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Fatness and the Maternal Body

Women's Experiences of Corporeality and the Shaping of Social Policy

Edited by Maya Unnithan-Kumar and Soraya Tremayne

246 pages, 13 figs, 15 tables, bibliog., index

ISBN  978-0-85745-122-4 $120.00/£85.00 Hb Published (July 2011)

eISBN 978-0-85745-123-1 eBook


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“…a timely addition to the growing canon of obesity scholarship within anthropology…While any anthropological examination of body weight is likely to incorporate the themes of sex/gender and kinship, tackling these issues head-on makes this collection especially valuable…an impressive collection of different perspectives on, and stories about, obesity and fatness.”  ·  Medische Antropologie

The newest edition (Volume 22) to Berghahn Books outstanding 'Fertility, Reproduction and Sexuality' series, is a 248-page compendium that has been knowledgeably compiled and deftly edited…Informed and informative, [this volume] is a seminal collection of impressively presented scholarship and a highly recommended addition to personal, professional, and academic library reference collections and supplemental reading lists.”  ·  Library Bookwatch

As a volume, this book weaves together many concerns and debates…[It] makes a valuable and fresh contribution to scholarship across a variety of fields and is accessible. The introduction would be particularly suitable as a concise overview to third year undergraduate and MSc students from a wide variety of disciplines. Overall the book would make a strong addition to both undergraduate and postgraduate reading lists.”  ·  Sociology of Health & Illness

Obesity is a rising global health problem. On the one hand a clearly defined medical condition, it is at the same time a corporeal state embedded in the social and cultural perception of fatness, body shape and size. Focusing specifically on the maternal body, contributors to the volume examine how the language and notions of obesity connect with, or stand apart from, wider societal values and moralities to do with the body, fatness, reproduction and what is considered ‘natural’. A focus on fatness in the context of human reproduction and motherhood offers instructive insights into the global circulation and authority of biomedical facts on fatness (as ‘risky’ anti-fit, for example). As with other social and cultural studies critical of health policy discourse, this volume challenges the spontaneous connection being made in scientific and popular understanding between fatness and ill health.

Maya Unnithan-Kumar is Reader in Social Anthropology at the University of Sussex. She is currently leading an Economic and Social Research Council (UK)–funded research project on state-NGO relations as defined by their engagement with human rights discourse in the fields of sexual, maternal and reproductive health in India.

Soraya Tremayne is a social anthropologist and the Founding Director of the Fertility and Reproduction Studies Group and a Research Associate at the Institute of Social and Cultural Anthropology, University of Oxford. For the past twelve years, she has carried out research on reproduction and sexuality in Iran. Her current research focuses on assisted reproductive technologies and Islam in Iran.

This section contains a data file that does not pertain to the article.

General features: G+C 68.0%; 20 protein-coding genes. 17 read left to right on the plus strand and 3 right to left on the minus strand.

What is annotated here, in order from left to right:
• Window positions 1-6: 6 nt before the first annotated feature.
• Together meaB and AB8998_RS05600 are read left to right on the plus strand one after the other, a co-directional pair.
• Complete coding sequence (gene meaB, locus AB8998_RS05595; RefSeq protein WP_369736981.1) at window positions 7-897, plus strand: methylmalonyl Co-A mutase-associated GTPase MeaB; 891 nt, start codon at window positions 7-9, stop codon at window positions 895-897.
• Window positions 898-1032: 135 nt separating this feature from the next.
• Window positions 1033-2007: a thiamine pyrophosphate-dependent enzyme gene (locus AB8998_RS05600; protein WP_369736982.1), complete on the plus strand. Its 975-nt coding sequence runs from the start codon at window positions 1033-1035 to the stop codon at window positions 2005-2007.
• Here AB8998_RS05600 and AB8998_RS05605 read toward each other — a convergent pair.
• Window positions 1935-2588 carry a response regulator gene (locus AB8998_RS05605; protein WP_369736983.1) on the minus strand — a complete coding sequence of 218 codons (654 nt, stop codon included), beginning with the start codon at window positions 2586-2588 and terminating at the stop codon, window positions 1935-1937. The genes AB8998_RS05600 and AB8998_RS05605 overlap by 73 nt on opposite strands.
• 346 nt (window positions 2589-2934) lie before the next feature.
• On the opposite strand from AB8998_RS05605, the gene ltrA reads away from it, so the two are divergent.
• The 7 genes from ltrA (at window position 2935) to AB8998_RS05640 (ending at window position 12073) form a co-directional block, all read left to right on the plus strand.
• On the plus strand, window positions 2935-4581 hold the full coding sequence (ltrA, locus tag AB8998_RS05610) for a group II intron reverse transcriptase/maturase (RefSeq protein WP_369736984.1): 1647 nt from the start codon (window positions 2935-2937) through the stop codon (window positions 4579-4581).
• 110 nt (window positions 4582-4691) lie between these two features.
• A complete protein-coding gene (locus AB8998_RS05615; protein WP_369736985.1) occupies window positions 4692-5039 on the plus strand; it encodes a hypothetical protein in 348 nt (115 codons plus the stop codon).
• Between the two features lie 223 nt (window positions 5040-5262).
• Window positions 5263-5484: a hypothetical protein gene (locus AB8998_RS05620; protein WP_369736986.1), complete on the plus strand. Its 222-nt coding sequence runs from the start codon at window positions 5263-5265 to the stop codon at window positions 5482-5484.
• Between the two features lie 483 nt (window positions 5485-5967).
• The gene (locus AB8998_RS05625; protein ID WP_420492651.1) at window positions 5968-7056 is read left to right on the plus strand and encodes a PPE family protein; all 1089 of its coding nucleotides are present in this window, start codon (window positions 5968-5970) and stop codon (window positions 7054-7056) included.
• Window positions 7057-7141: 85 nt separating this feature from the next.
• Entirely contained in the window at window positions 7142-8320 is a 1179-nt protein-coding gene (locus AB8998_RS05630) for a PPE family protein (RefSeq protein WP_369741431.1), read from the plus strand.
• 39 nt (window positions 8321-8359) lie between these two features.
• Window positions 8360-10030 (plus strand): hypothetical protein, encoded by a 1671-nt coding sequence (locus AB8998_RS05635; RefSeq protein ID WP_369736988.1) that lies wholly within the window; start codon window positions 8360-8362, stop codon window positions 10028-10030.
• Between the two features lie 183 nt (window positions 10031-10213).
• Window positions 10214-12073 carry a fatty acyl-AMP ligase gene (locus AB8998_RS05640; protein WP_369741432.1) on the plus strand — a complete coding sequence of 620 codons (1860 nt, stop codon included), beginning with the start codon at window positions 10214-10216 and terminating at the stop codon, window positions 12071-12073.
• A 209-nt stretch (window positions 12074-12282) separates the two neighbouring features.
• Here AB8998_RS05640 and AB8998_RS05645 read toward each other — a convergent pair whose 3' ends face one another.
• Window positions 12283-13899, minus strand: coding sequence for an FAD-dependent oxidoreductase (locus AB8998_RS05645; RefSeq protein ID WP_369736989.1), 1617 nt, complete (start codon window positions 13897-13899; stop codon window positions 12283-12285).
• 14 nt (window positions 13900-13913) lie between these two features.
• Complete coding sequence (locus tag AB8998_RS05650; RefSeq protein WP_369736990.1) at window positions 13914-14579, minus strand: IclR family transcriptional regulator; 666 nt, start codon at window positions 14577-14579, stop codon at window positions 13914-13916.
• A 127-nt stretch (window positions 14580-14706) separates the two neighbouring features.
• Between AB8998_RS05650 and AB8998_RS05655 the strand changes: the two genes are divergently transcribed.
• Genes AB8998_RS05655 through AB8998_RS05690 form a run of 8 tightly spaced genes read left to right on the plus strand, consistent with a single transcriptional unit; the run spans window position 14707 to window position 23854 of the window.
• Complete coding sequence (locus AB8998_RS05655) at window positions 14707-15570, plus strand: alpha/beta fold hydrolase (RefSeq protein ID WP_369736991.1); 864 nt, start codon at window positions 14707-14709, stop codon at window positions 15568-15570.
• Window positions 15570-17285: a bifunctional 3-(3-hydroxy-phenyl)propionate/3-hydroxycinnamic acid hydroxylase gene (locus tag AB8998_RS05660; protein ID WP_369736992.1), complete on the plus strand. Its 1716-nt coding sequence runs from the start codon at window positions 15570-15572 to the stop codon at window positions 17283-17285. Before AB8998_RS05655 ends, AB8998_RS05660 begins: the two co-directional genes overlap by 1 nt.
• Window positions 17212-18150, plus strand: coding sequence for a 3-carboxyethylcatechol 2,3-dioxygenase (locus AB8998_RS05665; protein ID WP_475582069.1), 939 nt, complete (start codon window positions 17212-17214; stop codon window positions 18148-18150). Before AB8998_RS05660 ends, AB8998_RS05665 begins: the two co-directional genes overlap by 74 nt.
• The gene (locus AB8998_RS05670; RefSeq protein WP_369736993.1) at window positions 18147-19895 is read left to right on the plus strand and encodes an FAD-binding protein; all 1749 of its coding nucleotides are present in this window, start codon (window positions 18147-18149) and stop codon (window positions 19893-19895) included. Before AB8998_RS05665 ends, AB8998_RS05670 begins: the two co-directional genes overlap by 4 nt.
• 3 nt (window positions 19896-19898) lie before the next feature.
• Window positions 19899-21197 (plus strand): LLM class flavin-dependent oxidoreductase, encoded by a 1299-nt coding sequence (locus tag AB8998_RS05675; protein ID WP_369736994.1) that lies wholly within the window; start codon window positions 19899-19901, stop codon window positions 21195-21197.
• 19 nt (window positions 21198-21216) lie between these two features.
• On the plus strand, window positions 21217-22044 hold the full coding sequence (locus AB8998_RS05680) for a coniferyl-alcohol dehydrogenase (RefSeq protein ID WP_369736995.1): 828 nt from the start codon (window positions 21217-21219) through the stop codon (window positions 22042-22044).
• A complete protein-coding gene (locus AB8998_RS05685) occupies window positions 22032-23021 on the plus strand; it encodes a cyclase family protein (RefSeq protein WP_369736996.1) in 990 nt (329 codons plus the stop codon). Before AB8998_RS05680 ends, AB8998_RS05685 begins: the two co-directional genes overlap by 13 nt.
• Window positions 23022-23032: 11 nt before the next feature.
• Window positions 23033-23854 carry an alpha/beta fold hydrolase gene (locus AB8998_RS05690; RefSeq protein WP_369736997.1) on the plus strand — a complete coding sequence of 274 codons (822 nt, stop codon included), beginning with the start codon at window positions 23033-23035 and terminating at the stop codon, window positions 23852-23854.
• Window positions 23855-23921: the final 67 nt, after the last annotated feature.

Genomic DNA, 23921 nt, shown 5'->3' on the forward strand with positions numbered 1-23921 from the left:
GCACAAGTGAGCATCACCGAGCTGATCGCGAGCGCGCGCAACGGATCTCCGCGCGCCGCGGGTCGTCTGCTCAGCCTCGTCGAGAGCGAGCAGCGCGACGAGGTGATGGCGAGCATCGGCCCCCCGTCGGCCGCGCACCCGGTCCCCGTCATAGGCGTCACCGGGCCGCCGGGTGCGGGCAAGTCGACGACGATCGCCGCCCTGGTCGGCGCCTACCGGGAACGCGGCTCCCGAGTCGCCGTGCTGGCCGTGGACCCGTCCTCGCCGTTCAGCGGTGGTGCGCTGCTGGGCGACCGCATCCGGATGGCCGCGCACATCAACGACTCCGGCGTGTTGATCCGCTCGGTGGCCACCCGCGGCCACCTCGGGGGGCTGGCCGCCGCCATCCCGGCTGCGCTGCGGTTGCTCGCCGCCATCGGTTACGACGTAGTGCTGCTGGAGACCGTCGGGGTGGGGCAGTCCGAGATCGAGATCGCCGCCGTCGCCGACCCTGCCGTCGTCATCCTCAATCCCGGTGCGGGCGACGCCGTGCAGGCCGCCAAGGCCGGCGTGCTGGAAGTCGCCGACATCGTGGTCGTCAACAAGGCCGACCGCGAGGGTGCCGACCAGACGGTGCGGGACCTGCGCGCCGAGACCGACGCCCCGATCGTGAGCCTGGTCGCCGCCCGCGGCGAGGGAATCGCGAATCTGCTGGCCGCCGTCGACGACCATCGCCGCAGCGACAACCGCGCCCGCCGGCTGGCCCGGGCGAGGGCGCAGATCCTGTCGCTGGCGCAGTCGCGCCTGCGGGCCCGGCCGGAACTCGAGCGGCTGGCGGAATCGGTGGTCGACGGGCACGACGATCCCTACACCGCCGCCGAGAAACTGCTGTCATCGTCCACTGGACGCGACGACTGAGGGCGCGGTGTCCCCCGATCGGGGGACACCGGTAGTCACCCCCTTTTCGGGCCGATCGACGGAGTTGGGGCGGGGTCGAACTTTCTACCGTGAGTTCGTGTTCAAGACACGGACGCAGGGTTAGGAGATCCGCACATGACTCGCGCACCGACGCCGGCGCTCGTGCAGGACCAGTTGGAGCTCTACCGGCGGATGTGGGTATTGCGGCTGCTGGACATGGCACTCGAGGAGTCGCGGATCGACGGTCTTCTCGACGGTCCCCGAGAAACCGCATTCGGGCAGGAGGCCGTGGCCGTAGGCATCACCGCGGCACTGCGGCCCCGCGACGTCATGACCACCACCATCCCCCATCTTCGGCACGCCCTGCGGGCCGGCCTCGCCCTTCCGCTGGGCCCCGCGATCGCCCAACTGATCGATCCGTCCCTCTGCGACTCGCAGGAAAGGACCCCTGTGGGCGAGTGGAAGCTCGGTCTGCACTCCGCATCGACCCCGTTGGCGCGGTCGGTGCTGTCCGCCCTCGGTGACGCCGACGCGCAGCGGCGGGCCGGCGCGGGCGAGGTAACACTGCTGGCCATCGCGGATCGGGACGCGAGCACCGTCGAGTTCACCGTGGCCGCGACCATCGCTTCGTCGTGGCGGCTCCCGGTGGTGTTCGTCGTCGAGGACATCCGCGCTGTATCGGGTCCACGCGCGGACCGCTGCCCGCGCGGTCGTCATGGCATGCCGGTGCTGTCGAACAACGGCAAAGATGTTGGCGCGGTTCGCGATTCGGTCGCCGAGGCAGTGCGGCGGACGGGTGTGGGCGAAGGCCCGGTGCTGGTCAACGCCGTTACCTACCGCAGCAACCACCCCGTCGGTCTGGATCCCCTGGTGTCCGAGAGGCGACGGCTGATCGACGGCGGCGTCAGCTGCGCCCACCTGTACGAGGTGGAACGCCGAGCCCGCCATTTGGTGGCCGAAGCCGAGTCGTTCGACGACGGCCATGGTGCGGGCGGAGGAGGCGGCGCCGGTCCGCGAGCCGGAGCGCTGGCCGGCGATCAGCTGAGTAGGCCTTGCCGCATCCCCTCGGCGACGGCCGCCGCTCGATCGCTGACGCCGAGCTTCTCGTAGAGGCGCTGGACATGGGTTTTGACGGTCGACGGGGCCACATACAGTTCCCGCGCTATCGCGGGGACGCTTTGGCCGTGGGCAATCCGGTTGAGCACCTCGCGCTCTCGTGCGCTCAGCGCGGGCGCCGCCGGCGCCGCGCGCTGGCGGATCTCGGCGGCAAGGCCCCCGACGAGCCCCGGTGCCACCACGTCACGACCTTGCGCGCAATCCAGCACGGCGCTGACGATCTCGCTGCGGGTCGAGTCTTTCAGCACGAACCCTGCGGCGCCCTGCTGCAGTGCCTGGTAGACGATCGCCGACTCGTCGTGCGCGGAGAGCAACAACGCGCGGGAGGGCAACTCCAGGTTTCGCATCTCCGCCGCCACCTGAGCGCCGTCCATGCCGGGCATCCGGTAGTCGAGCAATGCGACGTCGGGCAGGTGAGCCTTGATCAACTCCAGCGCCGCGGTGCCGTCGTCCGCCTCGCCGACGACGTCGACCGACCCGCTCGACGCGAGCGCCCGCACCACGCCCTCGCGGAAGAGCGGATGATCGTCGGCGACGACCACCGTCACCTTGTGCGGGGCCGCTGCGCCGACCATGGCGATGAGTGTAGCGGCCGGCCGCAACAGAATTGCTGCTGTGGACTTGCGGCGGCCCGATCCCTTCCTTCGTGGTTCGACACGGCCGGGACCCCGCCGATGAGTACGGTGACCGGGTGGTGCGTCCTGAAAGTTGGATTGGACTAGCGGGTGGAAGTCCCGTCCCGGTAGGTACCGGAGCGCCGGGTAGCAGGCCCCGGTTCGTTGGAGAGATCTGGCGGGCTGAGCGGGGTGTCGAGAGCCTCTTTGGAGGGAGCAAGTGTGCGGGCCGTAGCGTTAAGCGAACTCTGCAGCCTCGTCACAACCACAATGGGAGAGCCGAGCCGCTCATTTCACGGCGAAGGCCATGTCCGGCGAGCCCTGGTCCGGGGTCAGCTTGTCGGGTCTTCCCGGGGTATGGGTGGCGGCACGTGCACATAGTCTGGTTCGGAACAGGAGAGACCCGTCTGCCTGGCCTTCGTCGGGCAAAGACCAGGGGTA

Series: Volume 22, Fertility, Reproduction and Sexuality: Social and Cultural Perspectives
Subject: Medical Anthropology Gender Studies
Area:

LC: RA625.O23F37 2011

BL: YC.2014.a.12125

BISAC: SOC002010 SOCIAL SCIENCE/Anthropology/Cultural; SOC032000 SOCIAL SCIENCE/Gender Studies

BIC: PSXM Medical anthropology; JFSJ1 Gender studies: women




Contents

List of Figures
List of Tables
Preface

Chapter 1. Introduction: Corporeality and Reproduction: Understanding Fatness through the Diverse Experiences of Motherhood, Consumption and Social Regulation
Maya Unnithan-Kumar

Chapter 2. The Traffic in ‘Nature’: Maternal Bodies and Obesity
Megan Warin, Vivienne Moore and Michael Davies

Chapter 3. Fat and Fertility, Mobility and Slaves: Long-term Perspectives on Tuareg Obesity and Reproduction
Sara Randall

Chapter 4. Women of Great Weight: Fatness, Reproduction and Gender Dynamics in Tuareg Society
Saskia Walentowitz

Chapter 5. Childbearing, Breast-feeding and Body Weight in Tanzania: Three Bodies, Three Individuals, Many Different Interrelations among the Wagogo (Central Tanzania)
Mara Mabilia

Chapter 6. The ‘Obesity Cycle’: The Impact of Maternal Obesity on the Exogenous and Endogenous Causes of Obesity in Offspring in the United Kingdom
Nicola Heslehurst

Chapter 7. Culture, Diet and the Maternal Body: Ghanaian Women’s Perspectives on Food, Fat and Childbearing
Ama de-Graft Aikins

Chapter 8. Unhealthy, Unwealthy, Unwise: Social Policy and Nutritional Education in a Disadvantaged Community in Ireland
Shauna Clarke

Chapter 9. The Maharaja Mac: Changing Dietary Patterns in India
Devi Sridhar

Chapter 10. Is there a Relation between Fatness and Reproductive Health? A Study on Body Mass Index and Reproductive Health of Indian Women
Aravinda Meera Guntupalli

Chapter 11. Reproducing Inequalities: Theories and Ethics in Dietetics
Lucy Aphramor and Jacqui Gingras

Notes on Contributors
Index

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